Vitamin B2, also known as riboflavin, helps to preserve the health of your skin, the lining of your digestive tract, and your blood cells.
Riboflavin is recommended to help improve immune function, boost energy levels, maintain healthy skin, hair and nails, and treat certain types of anemia.
It is also important in producing energy and hunting down harmful free radicals by promoting the body’s recycling of the powerful antioxidant glutathione.
Therapeutically, riboflavin is associated with a lower risk of developing eye cataracts and a reduction in the frequency of migraine headache attacks has been seen in those taking vitamin B2 supplements.
There is never any concern about getting too much riboflavin, as any excess is quickly excreted in the urine.
Interesting Facts About Vitamin B2
An interesting fact about riboflavin is that vitamin B2 supplements will turn urine bright yellow. In fact, the “flavin” part of the word riboflavin comes from the Latin word for yellow, flavus.
Have you ever noticed that eating asparagus will turn your urine yellow? Asparagus is rich in riboflavin.
Riboflavin is even used as a food coloring because of its distinctive yellow color. Because it is fluorescent under UV light, riboflavin is used in some industrial applications to detect leaks.
Vitamin B2 Deficiency
Riboflavin deficiency shows up as painful inflammation and skin rashes on the tongue, throat, lips, corners of the mouth and genitalia. Other signs you’re not getting enough riboflavin include itchy, bloodshot eyes and anemia.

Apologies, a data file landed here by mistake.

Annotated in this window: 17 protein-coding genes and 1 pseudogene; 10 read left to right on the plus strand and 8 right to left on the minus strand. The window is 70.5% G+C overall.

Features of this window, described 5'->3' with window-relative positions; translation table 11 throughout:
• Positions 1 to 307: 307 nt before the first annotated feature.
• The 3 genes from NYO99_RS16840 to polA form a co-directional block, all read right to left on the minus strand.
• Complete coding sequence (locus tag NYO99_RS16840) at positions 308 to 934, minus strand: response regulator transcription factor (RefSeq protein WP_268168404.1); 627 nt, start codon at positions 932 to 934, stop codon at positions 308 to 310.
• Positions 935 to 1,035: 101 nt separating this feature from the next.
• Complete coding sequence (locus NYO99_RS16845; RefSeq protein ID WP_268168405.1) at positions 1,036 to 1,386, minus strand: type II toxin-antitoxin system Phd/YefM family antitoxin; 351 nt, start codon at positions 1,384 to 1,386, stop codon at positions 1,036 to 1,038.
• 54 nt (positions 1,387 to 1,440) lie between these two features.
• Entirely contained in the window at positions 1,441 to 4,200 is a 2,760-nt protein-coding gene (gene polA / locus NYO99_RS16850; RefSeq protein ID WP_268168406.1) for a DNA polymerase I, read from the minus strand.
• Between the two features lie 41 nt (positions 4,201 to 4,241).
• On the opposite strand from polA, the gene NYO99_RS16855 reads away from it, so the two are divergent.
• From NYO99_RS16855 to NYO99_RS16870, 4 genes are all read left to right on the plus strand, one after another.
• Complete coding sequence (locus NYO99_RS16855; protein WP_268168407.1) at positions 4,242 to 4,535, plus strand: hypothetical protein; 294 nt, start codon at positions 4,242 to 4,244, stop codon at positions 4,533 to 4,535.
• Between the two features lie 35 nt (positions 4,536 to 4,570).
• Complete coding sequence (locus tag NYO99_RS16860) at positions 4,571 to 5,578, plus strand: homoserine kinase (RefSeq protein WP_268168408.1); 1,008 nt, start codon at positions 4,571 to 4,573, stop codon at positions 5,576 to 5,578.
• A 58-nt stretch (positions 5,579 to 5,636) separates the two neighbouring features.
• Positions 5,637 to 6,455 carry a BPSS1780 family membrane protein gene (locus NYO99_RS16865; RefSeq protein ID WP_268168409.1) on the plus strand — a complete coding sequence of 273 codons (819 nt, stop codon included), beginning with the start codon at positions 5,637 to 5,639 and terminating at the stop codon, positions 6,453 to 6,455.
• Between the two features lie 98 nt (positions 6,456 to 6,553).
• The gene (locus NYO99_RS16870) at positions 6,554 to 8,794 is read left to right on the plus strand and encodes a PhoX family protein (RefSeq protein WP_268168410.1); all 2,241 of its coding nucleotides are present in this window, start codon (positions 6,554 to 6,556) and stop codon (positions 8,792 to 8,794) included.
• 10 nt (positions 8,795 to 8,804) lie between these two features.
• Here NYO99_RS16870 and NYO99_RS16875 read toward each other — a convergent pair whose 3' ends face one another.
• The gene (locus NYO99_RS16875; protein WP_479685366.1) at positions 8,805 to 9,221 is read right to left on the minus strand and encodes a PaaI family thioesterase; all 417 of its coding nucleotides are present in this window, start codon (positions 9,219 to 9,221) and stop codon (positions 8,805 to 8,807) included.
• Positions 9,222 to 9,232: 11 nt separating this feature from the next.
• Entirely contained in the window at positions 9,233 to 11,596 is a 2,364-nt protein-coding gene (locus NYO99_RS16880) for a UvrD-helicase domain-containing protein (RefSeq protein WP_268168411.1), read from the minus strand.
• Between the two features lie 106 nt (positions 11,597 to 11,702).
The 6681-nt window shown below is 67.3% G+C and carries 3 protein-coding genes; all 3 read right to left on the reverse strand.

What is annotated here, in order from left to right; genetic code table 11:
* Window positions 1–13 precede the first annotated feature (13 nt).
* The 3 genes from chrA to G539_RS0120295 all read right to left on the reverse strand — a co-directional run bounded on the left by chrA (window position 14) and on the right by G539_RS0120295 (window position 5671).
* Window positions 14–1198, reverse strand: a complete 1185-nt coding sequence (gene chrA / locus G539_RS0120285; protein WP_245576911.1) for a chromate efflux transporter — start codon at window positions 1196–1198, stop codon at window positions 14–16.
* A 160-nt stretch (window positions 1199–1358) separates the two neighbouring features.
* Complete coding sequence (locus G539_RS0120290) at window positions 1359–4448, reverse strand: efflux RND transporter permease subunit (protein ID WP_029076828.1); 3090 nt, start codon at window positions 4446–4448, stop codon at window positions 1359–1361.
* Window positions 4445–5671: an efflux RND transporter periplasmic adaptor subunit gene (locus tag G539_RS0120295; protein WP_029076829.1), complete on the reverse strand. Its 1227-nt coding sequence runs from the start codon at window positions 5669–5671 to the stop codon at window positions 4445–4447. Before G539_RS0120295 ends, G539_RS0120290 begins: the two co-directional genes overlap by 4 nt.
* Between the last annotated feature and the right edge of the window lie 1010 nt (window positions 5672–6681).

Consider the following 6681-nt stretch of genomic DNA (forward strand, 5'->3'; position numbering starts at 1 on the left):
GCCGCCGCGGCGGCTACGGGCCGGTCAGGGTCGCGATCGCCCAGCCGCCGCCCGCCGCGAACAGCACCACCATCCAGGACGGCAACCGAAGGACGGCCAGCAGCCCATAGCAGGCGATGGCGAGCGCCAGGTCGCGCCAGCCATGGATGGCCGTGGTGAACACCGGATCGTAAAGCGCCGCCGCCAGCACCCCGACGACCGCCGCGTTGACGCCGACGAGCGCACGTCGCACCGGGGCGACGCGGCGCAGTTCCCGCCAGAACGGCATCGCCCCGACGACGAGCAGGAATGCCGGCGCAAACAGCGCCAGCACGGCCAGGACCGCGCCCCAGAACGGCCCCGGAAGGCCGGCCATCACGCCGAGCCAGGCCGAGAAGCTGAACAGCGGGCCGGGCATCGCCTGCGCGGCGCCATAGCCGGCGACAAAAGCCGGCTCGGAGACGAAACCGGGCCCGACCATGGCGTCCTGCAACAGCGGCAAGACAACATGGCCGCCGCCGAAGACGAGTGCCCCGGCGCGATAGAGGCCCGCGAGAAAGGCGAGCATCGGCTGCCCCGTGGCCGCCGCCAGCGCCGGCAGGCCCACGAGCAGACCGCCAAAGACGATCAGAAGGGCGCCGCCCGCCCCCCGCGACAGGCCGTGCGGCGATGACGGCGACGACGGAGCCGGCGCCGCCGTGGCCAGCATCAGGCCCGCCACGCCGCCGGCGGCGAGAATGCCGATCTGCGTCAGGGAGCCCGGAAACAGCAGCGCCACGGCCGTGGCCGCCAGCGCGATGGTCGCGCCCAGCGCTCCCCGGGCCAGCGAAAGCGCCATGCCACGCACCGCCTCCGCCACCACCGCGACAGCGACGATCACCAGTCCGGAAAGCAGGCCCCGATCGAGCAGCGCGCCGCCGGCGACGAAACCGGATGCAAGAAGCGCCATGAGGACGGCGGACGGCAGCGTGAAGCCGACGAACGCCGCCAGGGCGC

Because it is removed during the milling process, vitamin B2 is included in enriched flour products in the United States and other countries. This helps to prevent deficiency in places where enriched flour is widely used.
Riboflavin is damaged by exposure to light. Store dairy foods and other foods high in riboflavin in opaque containers to protect this important nutrient and get the most value from your food.
Food Sources of Vitamin B2
Some of the best sources of vitamin B2 are daily products. Milk, cheese and yogurt are all excellent ways to get your daily dose of riboflavin.
Non-dairy sources include spinach and other greens, asparagus, eggs, and mushrooms. For a meal rich in riboflavin, have a cheese omelette, a salad with chopped hard-boiled eggs, or asparagus with cheese sauce.
Liver and kidneys are good meat sources of riboflavin.
Want a fast, easy serving of vitamin B2? Have a cup of yogurt or a handful of toasted soybeans. A quarter cup of almonds is also a good source of riboflavin.